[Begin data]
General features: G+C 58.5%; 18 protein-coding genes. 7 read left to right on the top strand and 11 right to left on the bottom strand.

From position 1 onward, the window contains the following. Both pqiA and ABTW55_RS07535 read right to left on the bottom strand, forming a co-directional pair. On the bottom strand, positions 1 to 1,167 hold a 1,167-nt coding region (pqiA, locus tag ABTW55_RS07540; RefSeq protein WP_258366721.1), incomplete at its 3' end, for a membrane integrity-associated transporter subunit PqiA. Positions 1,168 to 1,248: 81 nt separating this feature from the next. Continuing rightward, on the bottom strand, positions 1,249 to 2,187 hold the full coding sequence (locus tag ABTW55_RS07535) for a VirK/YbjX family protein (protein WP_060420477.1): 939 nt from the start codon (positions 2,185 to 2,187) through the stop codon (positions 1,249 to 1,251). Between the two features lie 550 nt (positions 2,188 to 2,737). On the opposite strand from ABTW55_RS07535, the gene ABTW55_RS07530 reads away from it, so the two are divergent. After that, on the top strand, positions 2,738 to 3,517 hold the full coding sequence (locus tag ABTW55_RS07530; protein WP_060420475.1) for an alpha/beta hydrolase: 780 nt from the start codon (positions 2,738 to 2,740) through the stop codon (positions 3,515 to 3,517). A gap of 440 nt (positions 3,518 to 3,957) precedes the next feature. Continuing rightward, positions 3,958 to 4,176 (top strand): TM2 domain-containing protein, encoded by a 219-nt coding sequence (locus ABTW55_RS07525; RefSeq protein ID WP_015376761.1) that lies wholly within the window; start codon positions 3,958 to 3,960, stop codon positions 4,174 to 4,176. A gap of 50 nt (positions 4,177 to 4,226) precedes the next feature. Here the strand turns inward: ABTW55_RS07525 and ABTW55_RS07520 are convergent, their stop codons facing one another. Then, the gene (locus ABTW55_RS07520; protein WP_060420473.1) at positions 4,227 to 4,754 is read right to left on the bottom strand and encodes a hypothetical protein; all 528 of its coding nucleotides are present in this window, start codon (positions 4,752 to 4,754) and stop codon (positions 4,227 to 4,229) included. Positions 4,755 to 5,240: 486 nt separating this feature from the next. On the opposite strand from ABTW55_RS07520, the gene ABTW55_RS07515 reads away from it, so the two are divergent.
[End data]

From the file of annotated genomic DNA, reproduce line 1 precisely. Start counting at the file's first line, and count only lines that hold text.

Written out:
General features: G+C 58.5%; 18 protein-coding genes. 7 read left to right on the top strand and 11 right to left on the bottom strand.